– The results show that.
– Not necessarily. Our membership may have increased sufficiently
– The returns do not show it.
– Our political Labour organizations are not necessarily confined to trade unionists.
– That is something new.
– It is not. The honorable senator’s knowledge of it may be new. But the fact is as old as is the Labour movement itself. Ever since the inception of that movement, persons who are not connected with trade unions have been as welcome to join our political labour organizations as trade unionists themselves. When the Labour party was originated in New South Wales, in June, 1891 - the first Labour members were elected to the New South Wales Parliament in that year - the Labour organization which gave birth to that party was not composed exclusively of trade unionists. A body, which was then known as the Labour Electoral League, was formed, and it admitted freely to its ranks persons who had never been members of a trade union, provided that they subscribed to the principles laid down in its platform. Further, it has never prevented a member of any class from becoming a candidate for Parliament.
– There is hope yet even for Senator St. Ledger.
– There is nothing to prevent any person, be he doctor, lawyer, or school teacher, from becoming a Labour candidate for Parliament.
– Has he not to be a member of a trade union for a certain period before he is eligible to become a candidate for Parliament?
– No. But, quite recently, a provision was adopted by the New South Wales Labour League that before any person may become a Labour candidate for Parliament he must be a member of the union representing the trade -which he follows, assuming that such a union is in existence.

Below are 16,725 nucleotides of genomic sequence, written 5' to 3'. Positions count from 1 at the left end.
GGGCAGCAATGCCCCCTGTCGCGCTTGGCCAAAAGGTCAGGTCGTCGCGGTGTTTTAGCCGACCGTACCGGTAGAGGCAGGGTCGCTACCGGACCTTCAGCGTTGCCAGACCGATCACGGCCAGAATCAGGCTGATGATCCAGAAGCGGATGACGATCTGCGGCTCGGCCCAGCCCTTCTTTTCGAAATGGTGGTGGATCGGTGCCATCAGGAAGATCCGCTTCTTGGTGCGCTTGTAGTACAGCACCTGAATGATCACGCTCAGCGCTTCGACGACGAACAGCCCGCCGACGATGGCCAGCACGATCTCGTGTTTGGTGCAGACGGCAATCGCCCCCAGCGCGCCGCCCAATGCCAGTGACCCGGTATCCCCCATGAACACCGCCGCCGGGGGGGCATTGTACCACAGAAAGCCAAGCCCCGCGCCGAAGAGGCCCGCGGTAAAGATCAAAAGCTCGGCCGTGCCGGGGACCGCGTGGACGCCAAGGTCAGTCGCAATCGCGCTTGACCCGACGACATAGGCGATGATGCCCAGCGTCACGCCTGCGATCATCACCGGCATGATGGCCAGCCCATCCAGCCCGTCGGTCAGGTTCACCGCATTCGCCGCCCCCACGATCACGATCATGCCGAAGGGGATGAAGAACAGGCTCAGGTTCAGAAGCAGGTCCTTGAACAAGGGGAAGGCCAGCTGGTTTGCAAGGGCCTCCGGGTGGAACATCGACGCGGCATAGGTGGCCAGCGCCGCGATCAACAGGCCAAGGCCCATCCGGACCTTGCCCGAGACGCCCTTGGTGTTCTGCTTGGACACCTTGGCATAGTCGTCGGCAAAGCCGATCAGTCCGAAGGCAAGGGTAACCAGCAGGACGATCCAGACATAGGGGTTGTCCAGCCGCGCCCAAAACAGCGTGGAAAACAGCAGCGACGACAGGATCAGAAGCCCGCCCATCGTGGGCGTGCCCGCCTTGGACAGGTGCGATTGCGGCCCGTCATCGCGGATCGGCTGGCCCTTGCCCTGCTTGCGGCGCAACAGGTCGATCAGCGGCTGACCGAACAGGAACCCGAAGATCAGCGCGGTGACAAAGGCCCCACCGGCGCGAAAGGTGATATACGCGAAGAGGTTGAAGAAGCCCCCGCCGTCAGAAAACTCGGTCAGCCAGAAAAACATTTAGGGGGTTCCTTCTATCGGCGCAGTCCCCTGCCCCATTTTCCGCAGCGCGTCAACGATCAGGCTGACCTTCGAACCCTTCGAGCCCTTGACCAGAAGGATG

– I am glad that the honorable senator was elected, because he has been able to explain the position so clearly to Senator St. Ledger.
– I have been a member of the New South Wales Labour League ever since it was established. While certain restrictions are imposed, members of unions have the utmost liberty to make proposals and to have them put on the businesspaper. But to make them and to carry them may be two different things. “Some of the wildest proposals ha-ye been made by members of unions.
– If a man who has “been a unionist refuses to belong to a union, is he eligible for selection as a Labour candidate ?
– So far as New South’ “Wales is concerned he is not, but I’ cannot -answer for the other States.
– He is, if he is a member of a Political Labour League.
– If, for instance, a nonunion shearer refused to be a unionist whilst continuing his occupation, he could not be selected as a Labour candidate.
– If he is not. a member of a union he is not eligible for selection as a Labour candidate?
– Yes, he is.
– My honorable friend says “ Yes,” but I say “ No.” We have a rule in our Labour leagues to the effect that if there is a union in the occupation followed by a man who desires to be a Labour candidate, he must be a member of that union before he can be selected. Some industrial unions do not permit a man to.continue his membership when he ceases to follow the occupation of the union. I think the coal miners take that stand.
– No, the coal miners do not.
– The honorable senator refers to such a case as that of a working compositor becoming a master printer.